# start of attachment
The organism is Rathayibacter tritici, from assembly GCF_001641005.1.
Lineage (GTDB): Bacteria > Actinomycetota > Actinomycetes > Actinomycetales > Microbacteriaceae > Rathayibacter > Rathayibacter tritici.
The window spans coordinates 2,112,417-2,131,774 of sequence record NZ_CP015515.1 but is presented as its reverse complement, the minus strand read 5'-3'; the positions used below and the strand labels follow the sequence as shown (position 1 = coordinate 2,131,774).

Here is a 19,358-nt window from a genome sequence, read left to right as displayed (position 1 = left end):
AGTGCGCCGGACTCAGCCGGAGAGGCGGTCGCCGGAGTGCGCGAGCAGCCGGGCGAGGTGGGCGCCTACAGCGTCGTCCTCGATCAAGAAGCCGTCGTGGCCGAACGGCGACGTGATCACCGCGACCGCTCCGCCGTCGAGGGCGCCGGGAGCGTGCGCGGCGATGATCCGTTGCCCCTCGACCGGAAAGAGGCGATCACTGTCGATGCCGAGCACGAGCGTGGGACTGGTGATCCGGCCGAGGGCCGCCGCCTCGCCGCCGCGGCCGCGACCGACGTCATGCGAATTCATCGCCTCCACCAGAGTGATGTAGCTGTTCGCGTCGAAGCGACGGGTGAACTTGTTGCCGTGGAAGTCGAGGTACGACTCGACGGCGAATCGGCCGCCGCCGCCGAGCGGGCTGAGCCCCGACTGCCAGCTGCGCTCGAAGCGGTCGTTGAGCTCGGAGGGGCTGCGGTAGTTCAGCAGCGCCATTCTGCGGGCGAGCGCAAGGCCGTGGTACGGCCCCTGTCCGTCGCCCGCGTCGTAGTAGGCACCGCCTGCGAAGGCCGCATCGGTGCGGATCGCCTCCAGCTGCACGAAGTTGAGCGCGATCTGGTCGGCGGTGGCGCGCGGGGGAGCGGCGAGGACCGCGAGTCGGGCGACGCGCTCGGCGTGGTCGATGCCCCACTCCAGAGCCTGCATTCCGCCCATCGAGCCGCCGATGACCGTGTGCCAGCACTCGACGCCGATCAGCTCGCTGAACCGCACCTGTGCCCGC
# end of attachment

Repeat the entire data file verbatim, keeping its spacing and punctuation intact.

The organism is Rathayibacter tritici, from assembly GCF_001641005.1.
Lineage (GTDB): Bacteria > Actinomycetota > Actinomycetes > Actinomycetales > Microbacteriaceae > Rathayibacter > Rathayibacter tritici.
The window spans coordinates 2,112,417-2,131,774 of sequence record NZ_CP015515.1 but is presented as its reverse complement, the minus strand read 5'-3'; the positions used below and the strand labels follow the sequence as shown (position 1 = coordinate 2,131,774).

Here is a 19,358-nt window from a genome sequence, read left to right as displayed (position 1 = left end):
AGTGCGCCGGACTCAGCCGGAGAGGCGGTCGCCGGAGTGCGCGAGCAGCCGGGCGAGGTGGGCGCCTACAGCGTCGTCCTCGATCAAGAAGCCGTCGTGGCCGAACGGCGACGTGATCACCGCGACCGCTCCGCCGTCGAGGGCGCCGGGAGCGTGCGCGGCGATGATCCGTTGCCCCTCGACCGGAAAGAGGCGATCACTGTCGATGCCGAGCACGAGCGTGGGACTGGTGATCCGGCCGAGGGCCGCCGCCTCGCCGCCGCGGCCGCGACCGACGTCATGCGAATTCATCGCCTCCACCAGAGTGATGTAGCTGTTCGCGTCGAAGCGACGGGTGAACTTGTTGCCGTGGAAGTCGAGGTACGACTCGACGGCGAATCGGCCGCCGCCGCCGAGCGGGCTGAGCCCCGACTGCCAGCTGCGCTCGAAGCGGTCGTTGAGCTCGGAGGGGCTGCGGTAGTTCAGCAGCGCCATTCTGCGGGCGAGCGCAAGGCCGTGGTACGGCCCCTGTCCGTCGCCCGCGTCGTAGTAGGCACCGCCTGCGAAGGCCGCATCGGTGCGGATCGCCTCCAGCTGCACGAAGTTGAGCGCGATCTGGTCGGCGGTGGCGCGCGGGGGAGCGGCGAGGACCGCGAGTCGGGCGACGCGCTCGGCGTGGTCGATGCCCCACTCCAGAGCCTGCATTCCGCCCATCGAGCCGCCGATGACCGTGTGCCAGCACTCGACGCCGATCAGCTCGCTGAACCGCACCTGTGCCCGC